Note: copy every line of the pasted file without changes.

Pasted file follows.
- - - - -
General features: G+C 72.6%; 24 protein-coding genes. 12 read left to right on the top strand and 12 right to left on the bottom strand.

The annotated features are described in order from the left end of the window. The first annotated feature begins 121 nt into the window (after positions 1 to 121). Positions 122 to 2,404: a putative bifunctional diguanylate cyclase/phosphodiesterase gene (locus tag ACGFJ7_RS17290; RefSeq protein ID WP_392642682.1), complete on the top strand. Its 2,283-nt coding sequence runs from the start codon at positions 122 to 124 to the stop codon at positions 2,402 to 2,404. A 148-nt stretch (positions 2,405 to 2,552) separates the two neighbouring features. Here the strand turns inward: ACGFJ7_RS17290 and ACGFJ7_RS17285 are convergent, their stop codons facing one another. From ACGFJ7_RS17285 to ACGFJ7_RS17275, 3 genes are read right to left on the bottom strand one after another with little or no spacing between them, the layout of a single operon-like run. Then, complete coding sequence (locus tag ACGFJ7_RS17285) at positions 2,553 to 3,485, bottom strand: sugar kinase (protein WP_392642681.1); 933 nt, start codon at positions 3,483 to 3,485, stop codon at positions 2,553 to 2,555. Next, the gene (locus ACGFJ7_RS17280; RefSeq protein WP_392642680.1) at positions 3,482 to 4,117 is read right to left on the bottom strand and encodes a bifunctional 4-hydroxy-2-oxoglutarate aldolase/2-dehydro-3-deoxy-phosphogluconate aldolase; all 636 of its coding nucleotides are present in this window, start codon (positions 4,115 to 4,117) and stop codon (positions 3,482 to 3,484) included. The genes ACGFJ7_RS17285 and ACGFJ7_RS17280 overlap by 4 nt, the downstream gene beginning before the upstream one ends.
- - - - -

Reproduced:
General features: G+C 72.6%; 24 protein-coding genes. 12 read left to right on the top strand and 12 right to left on the bottom strand.

The annotated features are described in order from the left end of the window. The first annotated feature begins 121 nt into the window (after positions 1 to 121). Positions 122 to 2,404: a putative bifunctional diguanylate cyclase/phosphodiesterase gene (locus tag ACGFJ7_RS17290; RefSeq protein ID WP_392642682.1), complete on the top strand. Its 2,283-nt coding sequence runs from the start codon at positions 122 to 124 to the stop codon at positions 2,402 to 2,404. A 148-nt stretch (positions 2,405 to 2,552) separates the two neighbouring features. Here the strand turns inward: ACGFJ7_RS17290 and ACGFJ7_RS17285 are convergent, their stop codons facing one another. From ACGFJ7_RS17285 to ACGFJ7_RS17275, 3 genes are read right to left on the bottom strand one after another with little or no spacing between them, the layout of a single operon-like run. Then, complete coding sequence (locus tag ACGFJ7_RS17285) at positions 2,553 to 3,485, bottom strand: sugar kinase (protein WP_392642681.1); 933 nt, start codon at positions 3,483 to 3,485, stop codon at positions 2,553 to 2,555. Next, the gene (locus ACGFJ7_RS17280; RefSeq protein WP_392642680.1) at positions 3,482 to 4,117 is read right to left on the bottom strand and encodes a bifunctional 4-hydroxy-2-oxoglutarate aldolase/2-dehydro-3-deoxy-phosphogluconate aldolase; all 636 of its coding nucleotides are present in this window, start codon (positions 4,115 to 4,117) and stop codon (positions 3,482 to 3,484) included. The genes ACGFJ7_RS17285 and ACGFJ7_RS17280 overlap by 4 nt, the downstream gene beginning before the upstream one ends.